With restaurants and resorts facing summer staff shortages, the Bush administration will announce federal regulations today to streamline the way foreign workers enter the country for seasonal jobs.
The Department of Labor is rewriting rules to help employers find and hire workers for temporary jobs as landscapers, waitresses and crab pickers more quickly and efficiently than current guidelines allow.
In one major change affecting industries such as construction and shipyards, the definition of “temporary” will be drastically expanded—from the current 10 months to three years.
Adjusting the so-called H2B visa program is part of an ongoing administration effort to reconfigure immigration laws on a piecemeal basis in the absence of a comprehensive overhaul.
There are limits, however, to the administration’s ability to change the seasonal visa program, especially in one crucial area: the number of visas available.
Employers consider the 66,000 new visas offered every year to be woefully inadequate, and efforts to expand the H2B visa program have been stymied in Congress. So federal officials hope that by smoothing out the procedures, some of the difficulties businesses are having in filling jobs with foreign workers will be eased.
Labor Secretary Elaine Chao said in an interview with The Times that the changes being announced today would cut down bureaucratic delays.
The new rules also are meant to protect American workers, she said. Foreign workers will have to reapply annually and labor markets will be tested yearly to ensure there are no able and available U.S. workers for the jobs, Chao explained.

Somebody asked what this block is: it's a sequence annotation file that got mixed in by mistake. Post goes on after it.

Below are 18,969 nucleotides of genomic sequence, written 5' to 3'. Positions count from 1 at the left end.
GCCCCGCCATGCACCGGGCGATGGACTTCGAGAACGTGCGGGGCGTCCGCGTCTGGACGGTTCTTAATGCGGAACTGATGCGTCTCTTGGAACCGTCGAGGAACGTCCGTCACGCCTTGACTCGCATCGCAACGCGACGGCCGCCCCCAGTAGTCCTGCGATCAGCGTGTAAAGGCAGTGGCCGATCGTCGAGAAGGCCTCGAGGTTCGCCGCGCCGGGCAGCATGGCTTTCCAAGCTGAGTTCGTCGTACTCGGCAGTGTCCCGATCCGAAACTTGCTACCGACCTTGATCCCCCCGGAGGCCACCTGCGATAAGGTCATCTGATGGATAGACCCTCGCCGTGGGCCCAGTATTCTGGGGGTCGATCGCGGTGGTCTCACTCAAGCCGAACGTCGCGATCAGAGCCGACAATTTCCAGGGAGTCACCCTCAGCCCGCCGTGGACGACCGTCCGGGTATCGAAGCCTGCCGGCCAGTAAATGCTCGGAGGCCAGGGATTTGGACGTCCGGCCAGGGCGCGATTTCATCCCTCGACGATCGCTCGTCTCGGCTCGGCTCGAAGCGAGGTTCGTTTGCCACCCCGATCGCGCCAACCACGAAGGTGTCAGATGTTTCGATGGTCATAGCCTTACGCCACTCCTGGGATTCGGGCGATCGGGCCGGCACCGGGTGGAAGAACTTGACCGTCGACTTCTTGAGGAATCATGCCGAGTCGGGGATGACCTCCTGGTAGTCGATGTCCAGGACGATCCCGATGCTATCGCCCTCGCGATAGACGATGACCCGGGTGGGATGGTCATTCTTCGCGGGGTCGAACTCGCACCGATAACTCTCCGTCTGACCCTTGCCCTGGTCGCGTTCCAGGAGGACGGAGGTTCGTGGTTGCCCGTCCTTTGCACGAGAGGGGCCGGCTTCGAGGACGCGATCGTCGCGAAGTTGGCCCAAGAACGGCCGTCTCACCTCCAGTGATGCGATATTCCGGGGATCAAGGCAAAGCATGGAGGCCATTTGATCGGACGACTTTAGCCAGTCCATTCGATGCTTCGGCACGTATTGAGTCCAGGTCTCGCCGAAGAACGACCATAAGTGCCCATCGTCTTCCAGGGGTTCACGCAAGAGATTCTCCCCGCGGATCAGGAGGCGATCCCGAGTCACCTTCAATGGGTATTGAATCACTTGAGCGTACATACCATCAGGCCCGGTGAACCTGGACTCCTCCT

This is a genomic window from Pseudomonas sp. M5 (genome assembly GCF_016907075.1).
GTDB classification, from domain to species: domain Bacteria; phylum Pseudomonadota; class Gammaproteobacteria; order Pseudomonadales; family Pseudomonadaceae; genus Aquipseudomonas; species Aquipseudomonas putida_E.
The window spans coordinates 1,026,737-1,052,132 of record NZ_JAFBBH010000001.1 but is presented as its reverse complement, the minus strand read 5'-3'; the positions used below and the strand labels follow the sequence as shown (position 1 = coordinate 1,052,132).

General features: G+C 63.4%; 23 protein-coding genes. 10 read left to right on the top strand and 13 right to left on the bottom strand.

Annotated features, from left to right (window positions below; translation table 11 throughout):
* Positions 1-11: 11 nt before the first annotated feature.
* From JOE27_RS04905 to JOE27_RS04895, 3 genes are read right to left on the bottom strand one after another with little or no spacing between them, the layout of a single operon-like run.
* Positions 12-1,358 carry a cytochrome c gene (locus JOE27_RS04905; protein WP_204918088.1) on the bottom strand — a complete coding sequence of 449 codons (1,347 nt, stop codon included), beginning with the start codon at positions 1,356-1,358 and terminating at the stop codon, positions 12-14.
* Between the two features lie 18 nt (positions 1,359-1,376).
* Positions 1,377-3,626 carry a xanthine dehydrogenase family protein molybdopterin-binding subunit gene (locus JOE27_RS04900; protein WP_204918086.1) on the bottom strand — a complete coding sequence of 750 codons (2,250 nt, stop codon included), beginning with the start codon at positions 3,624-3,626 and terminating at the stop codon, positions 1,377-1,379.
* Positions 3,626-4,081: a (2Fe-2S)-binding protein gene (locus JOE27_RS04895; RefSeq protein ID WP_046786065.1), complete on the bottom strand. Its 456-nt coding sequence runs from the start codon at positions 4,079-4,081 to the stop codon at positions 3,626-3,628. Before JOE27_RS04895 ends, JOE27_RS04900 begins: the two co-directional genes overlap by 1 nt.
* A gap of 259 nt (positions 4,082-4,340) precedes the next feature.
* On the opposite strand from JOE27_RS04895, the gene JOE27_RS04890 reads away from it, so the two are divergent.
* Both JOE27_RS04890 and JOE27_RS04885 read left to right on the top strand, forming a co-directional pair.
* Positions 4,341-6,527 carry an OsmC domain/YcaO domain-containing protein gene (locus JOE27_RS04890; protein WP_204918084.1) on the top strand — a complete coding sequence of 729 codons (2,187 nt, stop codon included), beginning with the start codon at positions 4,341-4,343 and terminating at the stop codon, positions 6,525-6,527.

“The administration is trying in the only way it can to respond to business pressure,” said Mark Krikorian, director of the Center for Immigration Studies. He argued that if employers paid high enough wages, Americans would take these jobs.
“Why do we even have such a program?” Krikorian asked. “Employers are never satisfied with how cheap labor is.”
The Department of Labor is proposing to speed the visa process by allowing employers to file applications directly to the federal government, cutting a current requirement that applications first go to a state workforce agency. Employers no longer will have to fill out paperwork showing that they have complied fully with program requirements. Instead they will be able to attest, under threat of penalties and fines, that they are complying.
Companies would be barred from passing on any program expenses to workers, including recruitment costs or attorney’s fees. Labor officials will begin an auditing program to make sure employers are following the rules; those who don’t face fines of as much as $10,000.